We keep praying for peace.

The definition of madness is to continue doing the same thing over and over and expecting a different result. But,

We keep praying for peace.

Wars rage in the Middle East. War is a wicked cruel deception that ultra-violence, that organized murder, that death, devastation and waste can bring peace. Yet,

We keep praying for peace.

We have seen this episode before. Israel puts Gaza under seize. It is in effect an open-air prison. Hamas sends rockets into Israel. Israel responds with targeted assassinations. Hamas responds with more violence. Israel responds with even more lethal violence. Civilians die. Children die. Blood and tears flow on both sides, but the deaths are disproportionately Palestinian. God only knows what mathematics, science, medicine, art, music, literature and philosophy die with the last breath of the dead. All of humanity is wounded in the futility and stupidity of war. Still,

We keep praying for peace.

In Syria, a leader in whom there were hopes of reform tragically disappoints. He and his hip cool vogue wife become uncool when he decides that his power ought to be bought and paid for with the blood of his own people. A nonviolent Arab spring becomes a long savage season with both sides committing atrocities. Refugees spill into Turkey, Lebanon, and Jordan. The suffering is stunning, and winter is coming. Nevertheless,

We keep praying for peace.

Rebels are on the move in Congo. A country that has known much too much war is poised to fall into more God-awful horror. The wealth underneath the ground is simply too inviting. UN peacekeepers watch the rebels march. All of Africa needs a United States of Africa. Even so,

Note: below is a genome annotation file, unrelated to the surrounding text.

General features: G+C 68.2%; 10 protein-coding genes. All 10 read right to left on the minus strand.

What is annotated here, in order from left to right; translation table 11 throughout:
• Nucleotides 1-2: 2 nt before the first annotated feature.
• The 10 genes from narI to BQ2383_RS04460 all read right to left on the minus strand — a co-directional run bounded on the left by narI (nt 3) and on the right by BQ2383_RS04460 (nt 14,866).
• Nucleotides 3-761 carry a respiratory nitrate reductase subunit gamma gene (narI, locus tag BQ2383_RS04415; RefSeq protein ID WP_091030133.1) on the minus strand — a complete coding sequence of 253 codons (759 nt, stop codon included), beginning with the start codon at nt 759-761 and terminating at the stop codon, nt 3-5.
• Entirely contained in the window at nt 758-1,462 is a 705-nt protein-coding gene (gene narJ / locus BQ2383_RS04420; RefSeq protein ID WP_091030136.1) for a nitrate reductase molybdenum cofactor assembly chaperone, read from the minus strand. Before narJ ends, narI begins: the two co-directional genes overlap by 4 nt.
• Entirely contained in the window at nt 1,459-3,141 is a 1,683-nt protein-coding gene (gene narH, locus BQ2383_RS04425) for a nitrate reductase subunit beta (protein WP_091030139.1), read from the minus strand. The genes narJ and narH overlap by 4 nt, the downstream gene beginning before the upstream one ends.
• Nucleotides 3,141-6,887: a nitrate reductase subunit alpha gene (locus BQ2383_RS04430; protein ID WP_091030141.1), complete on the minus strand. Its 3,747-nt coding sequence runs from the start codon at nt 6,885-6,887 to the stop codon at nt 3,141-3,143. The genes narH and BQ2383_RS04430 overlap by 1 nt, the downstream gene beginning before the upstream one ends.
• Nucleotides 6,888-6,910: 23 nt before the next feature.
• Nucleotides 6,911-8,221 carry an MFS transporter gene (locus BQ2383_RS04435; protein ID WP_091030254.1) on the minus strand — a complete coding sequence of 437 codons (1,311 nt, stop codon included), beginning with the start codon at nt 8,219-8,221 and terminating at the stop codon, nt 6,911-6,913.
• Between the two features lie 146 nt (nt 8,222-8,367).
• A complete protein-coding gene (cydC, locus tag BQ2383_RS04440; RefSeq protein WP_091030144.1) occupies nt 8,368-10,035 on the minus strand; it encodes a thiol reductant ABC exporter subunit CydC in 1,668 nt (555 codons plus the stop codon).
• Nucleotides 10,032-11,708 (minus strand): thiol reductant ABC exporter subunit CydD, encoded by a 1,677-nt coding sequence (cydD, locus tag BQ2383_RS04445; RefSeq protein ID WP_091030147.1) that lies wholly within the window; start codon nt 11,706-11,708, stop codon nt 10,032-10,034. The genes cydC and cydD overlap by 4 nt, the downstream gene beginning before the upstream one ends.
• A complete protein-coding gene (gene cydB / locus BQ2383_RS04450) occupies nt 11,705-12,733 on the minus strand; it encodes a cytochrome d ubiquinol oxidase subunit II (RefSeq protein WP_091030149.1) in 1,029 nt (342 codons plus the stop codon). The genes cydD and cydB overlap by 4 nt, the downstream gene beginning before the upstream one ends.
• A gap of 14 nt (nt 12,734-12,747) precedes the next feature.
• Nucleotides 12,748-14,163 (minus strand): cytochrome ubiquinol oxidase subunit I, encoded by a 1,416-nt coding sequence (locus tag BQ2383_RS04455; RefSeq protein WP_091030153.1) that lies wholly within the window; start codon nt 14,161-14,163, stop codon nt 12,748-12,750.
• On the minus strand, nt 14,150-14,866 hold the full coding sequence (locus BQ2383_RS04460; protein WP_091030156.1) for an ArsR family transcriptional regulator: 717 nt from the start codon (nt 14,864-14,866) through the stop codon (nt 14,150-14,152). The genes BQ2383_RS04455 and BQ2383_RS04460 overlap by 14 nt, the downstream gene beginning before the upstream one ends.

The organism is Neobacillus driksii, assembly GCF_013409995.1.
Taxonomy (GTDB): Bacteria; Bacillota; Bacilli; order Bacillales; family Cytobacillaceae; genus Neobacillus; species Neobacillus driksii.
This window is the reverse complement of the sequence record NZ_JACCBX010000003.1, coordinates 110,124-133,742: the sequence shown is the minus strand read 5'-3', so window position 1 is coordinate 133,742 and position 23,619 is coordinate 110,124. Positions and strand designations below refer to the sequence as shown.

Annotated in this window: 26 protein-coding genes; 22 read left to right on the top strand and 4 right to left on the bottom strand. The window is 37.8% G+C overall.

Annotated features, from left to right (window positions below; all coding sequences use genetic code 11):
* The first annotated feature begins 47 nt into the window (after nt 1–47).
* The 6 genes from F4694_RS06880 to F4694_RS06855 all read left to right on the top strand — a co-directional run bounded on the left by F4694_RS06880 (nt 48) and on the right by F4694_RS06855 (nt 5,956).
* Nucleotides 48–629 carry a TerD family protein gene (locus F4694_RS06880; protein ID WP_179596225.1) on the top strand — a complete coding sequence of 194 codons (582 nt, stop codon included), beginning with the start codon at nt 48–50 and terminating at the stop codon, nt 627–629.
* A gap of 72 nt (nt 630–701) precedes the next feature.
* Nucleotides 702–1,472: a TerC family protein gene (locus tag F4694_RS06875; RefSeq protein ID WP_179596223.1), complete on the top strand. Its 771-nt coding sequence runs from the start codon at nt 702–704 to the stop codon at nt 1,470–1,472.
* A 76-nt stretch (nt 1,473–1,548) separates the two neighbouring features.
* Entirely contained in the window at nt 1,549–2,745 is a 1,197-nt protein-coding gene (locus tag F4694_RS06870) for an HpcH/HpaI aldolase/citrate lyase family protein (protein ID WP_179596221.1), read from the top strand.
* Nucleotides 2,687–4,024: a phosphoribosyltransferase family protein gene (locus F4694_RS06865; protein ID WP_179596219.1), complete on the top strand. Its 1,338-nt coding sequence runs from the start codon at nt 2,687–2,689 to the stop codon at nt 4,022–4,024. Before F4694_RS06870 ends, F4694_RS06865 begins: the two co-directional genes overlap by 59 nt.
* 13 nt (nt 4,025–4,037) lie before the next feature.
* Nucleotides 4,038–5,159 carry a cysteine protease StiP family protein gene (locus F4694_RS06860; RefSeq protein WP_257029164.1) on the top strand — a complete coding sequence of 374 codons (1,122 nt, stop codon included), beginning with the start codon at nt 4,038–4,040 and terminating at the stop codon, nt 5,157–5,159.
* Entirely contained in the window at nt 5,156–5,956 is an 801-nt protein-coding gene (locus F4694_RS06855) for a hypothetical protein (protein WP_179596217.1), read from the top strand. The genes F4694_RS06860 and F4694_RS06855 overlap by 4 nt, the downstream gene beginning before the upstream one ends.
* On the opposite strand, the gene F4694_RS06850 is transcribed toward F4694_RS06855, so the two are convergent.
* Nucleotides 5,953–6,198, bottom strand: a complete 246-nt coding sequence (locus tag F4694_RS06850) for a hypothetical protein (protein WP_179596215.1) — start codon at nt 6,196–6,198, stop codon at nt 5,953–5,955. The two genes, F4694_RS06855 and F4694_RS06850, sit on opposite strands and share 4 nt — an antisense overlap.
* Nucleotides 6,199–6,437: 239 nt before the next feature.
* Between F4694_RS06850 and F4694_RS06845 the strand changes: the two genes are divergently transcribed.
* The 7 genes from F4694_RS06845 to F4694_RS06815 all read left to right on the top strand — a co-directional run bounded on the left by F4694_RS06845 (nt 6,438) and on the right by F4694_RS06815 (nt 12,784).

We keep praying for peace.

Our prayers are relentless because the evil of violence and war show no signs of yielding. So, our good must overcome the evil. Our unceasing prayer in obedience to an unceasing demand would be madness, except we sometimes see progress. We prayed for the bad actors in Burma, and we see progress. The generals gave up some of their power. Daw Aung San Suu Kyi is no longer under house arrest, and she is now an elected official looking forward to helping her country more forward.

President Obama has become the first sitting president to visit Burma (a.k.a. Myanmar). In his remarks at the University of Yangon, the president sounded just peace themes as he explicated Franklin Roosevelt’s four freedoms – freedom of speech and expression, freedom from want, freedom to worship, and freedom from fear. He spoke of the concept of metta, “the belief that our time on this Earth can be defined by tolerance and by love.”

He spoke of the importance of citizens in politics. People lined the streets waving American flags, hoping that the president would bring the things that would lead to a better life. The truth is that the president cannot establish their democracy. He said: “You’re the ones who are going to have to seize freedom, because a true revolution of the spirit begins in each of our hearts.”

True revolution not only begins in each of our hearts, but in each of our minds. It is imperative that we free our minds from the deception of the paradoxical logic that war can lead to peace, that violence can pave the way to nonviolence. It cannot.

We keep praying for peace because our prayers have the capacity to change the way we think, and how we act, and what we require from our leaders. We keep praying for peace in faith believing that there is someone in the great somewhere who hears and understands the language of our tears. We keep praying for peace because we know that in our prayers of gratitude we find our own personal peace. We keep praying for peace because the radical love that is the essence of the Divine gives us the strength to keep on keeping on; it will not let us quit. We keep praying for peace because we believe in a brighter coming day when all of humankind, nature and creation will enjoy sustenance and joy.

Happy Thanksgiving.


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